Health Insurance Project
Uninsured New Yorkers
The proportion of New Yorkers without insurance continues to decline—but the latest data, from 2015, show that 1.38 million, or 7.1 percent, remain uninsured.
- 29th Annual Symposium on Health Care Services in New York: Research and Practice—Call for Posters
- Crain’s Health Pulse Interview: “New UHF President Sets Policy Agenda Amid D.C.’s Ever-Changing Health Care Landscape”
- New York Small Group Insurance Market Showing Signs of Distress; Trump Proposals Could Make Things Worse
- As Fifth ACA Open Enrollment Period Begins, NY’s Individual Market Much Improved but Faces Worrisome Trends
- Jim Tallon: Health Care’s Circular Journey
- Annual Report 2017: Coverage and Access
- A Look Back—and Ahead: UHF’s Annual Report
- New York’s Small Group Market Isn’t Feeling Well—and a Trump Administration Proposal May Make Things Worse
- Blueprint, Fall-Winter 2017
- As 2018 Open Enrollment Begins, Trump Administration Adds New Challenges for New York’s Individual Market
The Health Insurance Project works to identify ways to expand and strengthen public and private health insurance, by helping to fashion solutions to emerging policy, regulatory, and implementation challenges that stand between New Yorkers and affordable, quality health coverage. The Health Insurance Project also analyzes demographic data on coverage, health plan enrollment and financial results, and the insurance statutes and regulations unique to New York State, in order to inform the health care policy discussion and identify emerging issues and opportunities.
Public and private insurance play central roles in the financing of health care. The vast majority of the elderly population (age 65 and older) is covered under the federal Medicare program. Low-income families (including low-income seniors and the disabled), receive coverage primarily through the Medicaid program, which is jointly funded by the federal government, the state, and counties. The private health insurance market is largely driven by employer-sponsored group coverage for workers and their families, although the Affordable Care Act has revitalized New York’s private market for individuals.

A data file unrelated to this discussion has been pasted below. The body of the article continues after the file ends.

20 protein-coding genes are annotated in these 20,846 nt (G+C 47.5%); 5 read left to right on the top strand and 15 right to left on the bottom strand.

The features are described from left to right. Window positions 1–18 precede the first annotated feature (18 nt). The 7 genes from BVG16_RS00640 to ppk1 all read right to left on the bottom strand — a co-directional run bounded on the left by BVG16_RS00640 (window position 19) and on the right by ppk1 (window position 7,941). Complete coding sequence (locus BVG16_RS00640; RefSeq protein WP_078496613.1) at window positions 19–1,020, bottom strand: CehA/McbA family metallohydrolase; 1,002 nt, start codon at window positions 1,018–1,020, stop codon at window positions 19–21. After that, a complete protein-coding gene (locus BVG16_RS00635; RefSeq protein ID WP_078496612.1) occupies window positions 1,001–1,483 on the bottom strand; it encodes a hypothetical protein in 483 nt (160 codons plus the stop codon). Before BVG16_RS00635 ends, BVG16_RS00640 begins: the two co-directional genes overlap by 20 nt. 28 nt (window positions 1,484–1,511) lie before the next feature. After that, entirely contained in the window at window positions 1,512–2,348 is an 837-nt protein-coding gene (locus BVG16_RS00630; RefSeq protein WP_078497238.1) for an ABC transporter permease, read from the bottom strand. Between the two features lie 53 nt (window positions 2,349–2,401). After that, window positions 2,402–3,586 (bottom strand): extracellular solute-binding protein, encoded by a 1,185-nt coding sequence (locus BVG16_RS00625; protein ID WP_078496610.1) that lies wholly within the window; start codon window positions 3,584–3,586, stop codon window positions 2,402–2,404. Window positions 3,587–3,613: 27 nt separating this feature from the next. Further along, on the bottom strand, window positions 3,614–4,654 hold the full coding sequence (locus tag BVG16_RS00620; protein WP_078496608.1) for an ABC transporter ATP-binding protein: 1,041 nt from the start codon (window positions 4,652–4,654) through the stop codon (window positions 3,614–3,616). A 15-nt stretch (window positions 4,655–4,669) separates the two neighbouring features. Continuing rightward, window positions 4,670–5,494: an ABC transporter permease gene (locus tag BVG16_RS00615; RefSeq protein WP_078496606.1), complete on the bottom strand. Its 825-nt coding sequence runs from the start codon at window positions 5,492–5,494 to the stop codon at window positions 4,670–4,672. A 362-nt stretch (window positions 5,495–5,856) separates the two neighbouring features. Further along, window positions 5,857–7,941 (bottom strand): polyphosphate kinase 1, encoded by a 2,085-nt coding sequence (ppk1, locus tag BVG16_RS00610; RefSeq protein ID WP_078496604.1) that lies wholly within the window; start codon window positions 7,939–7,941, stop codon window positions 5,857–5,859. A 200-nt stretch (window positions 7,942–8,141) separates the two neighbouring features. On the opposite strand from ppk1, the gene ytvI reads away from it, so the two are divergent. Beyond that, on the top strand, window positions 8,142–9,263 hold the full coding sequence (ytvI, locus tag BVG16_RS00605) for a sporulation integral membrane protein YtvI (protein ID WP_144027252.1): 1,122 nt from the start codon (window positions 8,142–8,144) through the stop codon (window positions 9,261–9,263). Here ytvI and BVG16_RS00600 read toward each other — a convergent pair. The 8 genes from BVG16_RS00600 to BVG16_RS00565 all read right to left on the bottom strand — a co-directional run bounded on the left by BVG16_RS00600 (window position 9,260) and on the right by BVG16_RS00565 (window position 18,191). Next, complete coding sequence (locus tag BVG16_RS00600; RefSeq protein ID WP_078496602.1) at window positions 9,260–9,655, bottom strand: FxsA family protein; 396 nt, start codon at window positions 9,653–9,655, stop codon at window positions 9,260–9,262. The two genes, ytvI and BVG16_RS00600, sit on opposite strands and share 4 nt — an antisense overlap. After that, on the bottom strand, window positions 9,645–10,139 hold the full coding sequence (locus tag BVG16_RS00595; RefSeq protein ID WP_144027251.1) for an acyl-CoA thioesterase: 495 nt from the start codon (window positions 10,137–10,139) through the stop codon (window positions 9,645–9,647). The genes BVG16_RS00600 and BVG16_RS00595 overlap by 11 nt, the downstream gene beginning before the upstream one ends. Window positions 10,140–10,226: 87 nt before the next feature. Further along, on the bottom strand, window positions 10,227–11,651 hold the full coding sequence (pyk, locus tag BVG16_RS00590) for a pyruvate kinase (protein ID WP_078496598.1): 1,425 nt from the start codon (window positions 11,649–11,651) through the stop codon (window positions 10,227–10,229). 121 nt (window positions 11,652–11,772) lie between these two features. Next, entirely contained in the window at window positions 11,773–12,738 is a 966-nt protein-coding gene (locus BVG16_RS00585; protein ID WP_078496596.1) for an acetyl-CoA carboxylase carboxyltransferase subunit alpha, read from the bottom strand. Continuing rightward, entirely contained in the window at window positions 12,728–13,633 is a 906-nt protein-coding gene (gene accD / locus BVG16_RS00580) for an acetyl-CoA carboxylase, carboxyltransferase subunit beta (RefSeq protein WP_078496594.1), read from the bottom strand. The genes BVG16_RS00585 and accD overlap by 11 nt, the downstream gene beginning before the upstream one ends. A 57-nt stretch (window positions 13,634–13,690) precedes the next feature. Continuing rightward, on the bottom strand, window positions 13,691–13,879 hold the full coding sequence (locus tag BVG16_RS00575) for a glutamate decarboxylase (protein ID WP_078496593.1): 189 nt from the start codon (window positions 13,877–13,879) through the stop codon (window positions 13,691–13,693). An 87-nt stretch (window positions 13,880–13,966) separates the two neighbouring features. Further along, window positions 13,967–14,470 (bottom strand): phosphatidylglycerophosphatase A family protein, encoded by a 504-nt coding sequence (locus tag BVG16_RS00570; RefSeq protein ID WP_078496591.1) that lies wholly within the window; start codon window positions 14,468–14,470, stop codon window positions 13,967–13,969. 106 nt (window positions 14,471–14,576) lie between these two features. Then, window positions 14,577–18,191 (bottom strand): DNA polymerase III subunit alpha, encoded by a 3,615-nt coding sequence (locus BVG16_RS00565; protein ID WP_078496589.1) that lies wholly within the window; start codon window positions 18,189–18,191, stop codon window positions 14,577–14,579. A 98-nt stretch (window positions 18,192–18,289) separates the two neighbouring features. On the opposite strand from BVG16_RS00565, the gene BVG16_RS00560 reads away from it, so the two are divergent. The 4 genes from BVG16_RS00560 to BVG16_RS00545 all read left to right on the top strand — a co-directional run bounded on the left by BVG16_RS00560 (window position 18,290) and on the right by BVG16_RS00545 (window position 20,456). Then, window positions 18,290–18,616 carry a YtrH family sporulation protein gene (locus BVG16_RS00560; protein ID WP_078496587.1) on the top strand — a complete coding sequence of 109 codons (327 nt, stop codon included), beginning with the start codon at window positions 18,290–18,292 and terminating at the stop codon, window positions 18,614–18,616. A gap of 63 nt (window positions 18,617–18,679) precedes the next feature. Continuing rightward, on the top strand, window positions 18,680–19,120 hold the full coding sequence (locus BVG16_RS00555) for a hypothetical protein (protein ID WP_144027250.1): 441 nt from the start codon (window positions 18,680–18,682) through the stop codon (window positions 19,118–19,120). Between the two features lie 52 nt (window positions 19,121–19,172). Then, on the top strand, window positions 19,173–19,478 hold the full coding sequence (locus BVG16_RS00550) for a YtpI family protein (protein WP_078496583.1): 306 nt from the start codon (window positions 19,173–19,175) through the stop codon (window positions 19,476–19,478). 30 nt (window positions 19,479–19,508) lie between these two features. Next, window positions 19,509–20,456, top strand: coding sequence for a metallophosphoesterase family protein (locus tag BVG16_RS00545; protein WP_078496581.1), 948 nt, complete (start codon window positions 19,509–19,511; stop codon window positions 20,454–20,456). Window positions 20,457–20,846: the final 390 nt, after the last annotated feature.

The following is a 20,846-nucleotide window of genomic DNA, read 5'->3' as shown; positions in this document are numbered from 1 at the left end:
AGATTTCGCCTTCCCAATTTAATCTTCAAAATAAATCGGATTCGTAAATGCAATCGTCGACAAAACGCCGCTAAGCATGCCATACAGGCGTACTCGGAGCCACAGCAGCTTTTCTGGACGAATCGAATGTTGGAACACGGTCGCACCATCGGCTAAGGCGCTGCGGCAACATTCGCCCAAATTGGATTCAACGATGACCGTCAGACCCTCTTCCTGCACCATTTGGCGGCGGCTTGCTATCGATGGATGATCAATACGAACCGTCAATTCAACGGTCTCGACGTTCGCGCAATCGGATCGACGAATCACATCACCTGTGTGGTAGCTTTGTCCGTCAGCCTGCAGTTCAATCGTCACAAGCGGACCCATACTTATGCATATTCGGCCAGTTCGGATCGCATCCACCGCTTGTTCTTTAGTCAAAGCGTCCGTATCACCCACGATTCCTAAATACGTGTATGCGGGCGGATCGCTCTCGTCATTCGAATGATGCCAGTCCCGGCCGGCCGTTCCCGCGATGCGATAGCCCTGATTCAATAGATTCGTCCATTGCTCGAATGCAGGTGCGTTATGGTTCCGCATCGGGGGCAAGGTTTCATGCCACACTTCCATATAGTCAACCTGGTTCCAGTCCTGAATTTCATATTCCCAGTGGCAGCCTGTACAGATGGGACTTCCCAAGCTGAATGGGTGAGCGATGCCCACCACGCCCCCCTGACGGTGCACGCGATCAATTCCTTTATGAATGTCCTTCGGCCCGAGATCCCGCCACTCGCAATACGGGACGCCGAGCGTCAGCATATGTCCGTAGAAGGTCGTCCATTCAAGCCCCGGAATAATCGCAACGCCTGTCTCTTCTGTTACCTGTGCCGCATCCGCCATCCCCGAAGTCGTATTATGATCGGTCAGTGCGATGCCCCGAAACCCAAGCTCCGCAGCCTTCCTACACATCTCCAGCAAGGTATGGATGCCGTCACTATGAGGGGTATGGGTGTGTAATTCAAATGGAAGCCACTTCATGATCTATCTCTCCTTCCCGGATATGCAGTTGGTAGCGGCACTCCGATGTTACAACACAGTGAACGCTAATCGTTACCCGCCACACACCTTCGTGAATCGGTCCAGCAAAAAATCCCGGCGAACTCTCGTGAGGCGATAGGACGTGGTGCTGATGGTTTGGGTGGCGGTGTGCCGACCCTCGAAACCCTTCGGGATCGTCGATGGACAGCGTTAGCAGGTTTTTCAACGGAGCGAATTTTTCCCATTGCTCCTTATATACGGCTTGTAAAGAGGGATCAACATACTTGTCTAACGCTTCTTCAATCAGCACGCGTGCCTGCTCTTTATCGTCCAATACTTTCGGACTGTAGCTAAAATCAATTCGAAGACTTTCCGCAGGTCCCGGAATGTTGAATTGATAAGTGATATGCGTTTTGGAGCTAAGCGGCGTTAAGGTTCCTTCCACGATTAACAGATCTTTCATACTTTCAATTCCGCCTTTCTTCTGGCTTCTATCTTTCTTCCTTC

Approximately 11 million New Yorkers—56 percent of the total population—receive health insurance through employers, about half through insurance policies and the remainder through various self-insurance arrangements. About 3.1 million New Yorkers are enrolled in the Medicare Program, with 1.2 million signed up for Medicare Advantage, the federal managed care option. Approximately 6.3 million New Yorkers are covered by Medicaid, including over 4 million in managed care plans. New York’s 2014 uninsurance rate of 8.7 percent is well below the national average of 11.7 percent, but that still leaves 1.7 million New Yorkers without coverage.
Contact: Peter Newell
Public and Private Insurance Markets
Health insurance data and analysis are the cornerstones of the Health Insurance Project’s work. By providing data on the uninsured and their characteristics and by conducting statistical analyses of the health insurance markets, the Fund helps policymakers craft targeted strategies to expand and maintain coverage.
Implementing Health Care Reform
The Affordable Care Act established a new federal overlay on state-regulated insurance markets, but also gave states significant leeway in how to implement the law’s provisions. The Health Insurance Project focuses on implementation issues facing State policymakers.
Resources for family caregivers and health care providers are available at our Next Step in Care website.